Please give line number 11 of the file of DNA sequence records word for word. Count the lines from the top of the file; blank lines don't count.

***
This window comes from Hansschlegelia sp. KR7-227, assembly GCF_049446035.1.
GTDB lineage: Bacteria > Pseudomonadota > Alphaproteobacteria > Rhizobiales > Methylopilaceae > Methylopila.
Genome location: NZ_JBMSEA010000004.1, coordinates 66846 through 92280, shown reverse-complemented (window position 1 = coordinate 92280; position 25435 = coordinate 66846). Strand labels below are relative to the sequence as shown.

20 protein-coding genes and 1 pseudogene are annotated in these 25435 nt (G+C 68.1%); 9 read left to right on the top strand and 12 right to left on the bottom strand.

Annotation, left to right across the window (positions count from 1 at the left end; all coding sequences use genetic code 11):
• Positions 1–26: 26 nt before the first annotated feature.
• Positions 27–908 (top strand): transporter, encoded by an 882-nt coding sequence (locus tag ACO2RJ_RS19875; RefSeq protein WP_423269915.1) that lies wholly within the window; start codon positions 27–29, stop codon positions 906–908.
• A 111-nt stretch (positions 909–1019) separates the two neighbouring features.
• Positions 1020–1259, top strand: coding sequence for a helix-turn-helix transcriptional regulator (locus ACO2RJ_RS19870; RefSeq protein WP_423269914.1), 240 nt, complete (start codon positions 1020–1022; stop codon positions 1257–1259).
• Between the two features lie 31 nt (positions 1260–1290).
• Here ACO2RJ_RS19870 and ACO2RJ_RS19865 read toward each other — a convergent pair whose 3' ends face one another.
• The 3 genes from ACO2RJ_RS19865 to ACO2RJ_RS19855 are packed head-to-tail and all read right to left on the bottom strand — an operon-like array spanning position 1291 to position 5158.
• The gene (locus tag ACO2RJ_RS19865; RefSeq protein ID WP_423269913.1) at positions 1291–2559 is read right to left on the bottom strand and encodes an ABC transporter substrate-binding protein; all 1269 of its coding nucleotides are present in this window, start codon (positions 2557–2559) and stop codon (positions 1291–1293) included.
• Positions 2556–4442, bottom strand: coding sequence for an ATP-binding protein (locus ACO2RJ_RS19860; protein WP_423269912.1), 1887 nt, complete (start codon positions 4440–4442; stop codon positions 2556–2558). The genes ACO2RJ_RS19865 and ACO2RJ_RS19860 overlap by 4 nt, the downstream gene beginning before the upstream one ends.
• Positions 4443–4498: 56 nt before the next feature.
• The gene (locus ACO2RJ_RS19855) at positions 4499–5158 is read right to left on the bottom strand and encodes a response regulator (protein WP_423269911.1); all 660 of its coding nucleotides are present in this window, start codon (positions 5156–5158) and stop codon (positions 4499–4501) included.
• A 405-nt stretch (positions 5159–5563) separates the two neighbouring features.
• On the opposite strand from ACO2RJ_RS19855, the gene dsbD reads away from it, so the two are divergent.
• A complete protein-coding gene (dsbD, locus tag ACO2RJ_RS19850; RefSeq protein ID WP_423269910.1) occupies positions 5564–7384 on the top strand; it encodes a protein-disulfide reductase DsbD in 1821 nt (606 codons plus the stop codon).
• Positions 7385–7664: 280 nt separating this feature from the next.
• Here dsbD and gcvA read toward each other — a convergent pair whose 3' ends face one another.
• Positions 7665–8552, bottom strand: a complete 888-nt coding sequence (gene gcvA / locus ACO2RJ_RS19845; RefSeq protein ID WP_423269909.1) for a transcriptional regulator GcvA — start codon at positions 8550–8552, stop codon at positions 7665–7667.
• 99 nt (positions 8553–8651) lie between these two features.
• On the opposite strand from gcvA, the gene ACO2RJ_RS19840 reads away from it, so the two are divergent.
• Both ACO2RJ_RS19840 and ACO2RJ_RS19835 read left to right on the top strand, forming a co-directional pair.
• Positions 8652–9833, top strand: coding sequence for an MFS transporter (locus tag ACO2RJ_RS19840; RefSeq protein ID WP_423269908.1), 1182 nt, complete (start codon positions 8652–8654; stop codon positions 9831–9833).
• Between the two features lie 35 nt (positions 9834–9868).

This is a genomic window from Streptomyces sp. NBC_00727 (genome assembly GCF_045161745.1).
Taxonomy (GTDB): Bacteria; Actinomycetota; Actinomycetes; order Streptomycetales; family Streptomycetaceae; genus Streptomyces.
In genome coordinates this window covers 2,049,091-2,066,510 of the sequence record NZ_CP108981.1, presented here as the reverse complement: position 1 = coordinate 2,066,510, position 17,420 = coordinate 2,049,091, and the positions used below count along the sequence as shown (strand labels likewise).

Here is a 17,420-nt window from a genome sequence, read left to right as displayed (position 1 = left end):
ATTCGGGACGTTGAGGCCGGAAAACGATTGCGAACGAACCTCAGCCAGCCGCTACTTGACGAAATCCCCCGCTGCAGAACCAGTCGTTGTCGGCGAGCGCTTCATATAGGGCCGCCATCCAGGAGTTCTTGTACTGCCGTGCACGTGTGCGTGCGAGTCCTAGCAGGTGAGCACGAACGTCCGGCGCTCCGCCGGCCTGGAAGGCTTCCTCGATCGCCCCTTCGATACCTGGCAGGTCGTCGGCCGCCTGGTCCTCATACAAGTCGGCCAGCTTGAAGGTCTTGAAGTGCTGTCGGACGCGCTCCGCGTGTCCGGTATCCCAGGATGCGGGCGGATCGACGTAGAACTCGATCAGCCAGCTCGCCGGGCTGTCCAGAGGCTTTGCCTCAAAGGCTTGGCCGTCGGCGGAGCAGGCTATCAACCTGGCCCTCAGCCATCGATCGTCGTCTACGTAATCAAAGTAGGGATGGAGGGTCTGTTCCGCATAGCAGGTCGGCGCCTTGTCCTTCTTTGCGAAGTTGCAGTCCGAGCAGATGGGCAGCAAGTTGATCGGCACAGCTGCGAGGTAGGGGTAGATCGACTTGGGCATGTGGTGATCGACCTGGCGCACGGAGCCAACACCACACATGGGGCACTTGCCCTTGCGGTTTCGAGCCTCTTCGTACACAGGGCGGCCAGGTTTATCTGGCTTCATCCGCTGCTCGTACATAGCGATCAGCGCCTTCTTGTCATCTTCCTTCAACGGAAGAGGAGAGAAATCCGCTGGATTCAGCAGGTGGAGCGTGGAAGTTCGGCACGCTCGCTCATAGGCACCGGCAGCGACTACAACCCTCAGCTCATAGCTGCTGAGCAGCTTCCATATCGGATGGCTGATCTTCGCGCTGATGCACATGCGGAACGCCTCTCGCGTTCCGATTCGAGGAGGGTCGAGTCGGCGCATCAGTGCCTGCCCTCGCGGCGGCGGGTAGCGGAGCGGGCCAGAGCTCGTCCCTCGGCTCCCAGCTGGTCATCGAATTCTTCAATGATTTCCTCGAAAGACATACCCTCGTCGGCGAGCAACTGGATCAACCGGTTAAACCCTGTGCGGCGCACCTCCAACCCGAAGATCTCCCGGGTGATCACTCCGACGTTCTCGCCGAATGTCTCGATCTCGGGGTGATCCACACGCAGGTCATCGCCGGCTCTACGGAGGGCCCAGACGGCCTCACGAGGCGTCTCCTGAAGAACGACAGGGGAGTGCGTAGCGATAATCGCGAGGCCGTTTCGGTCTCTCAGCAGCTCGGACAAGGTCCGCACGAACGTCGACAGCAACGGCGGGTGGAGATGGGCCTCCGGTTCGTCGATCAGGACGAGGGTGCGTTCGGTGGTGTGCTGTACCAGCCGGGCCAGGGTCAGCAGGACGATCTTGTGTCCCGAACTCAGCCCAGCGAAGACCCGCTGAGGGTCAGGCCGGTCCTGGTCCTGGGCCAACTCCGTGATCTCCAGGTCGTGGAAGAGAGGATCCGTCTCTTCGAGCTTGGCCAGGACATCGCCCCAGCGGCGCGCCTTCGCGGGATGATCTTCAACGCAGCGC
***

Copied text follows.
• Here ACO2RJ_RS19870 and ACO2RJ_RS19865 read toward each other — a convergent pair whose 3' ends face one another.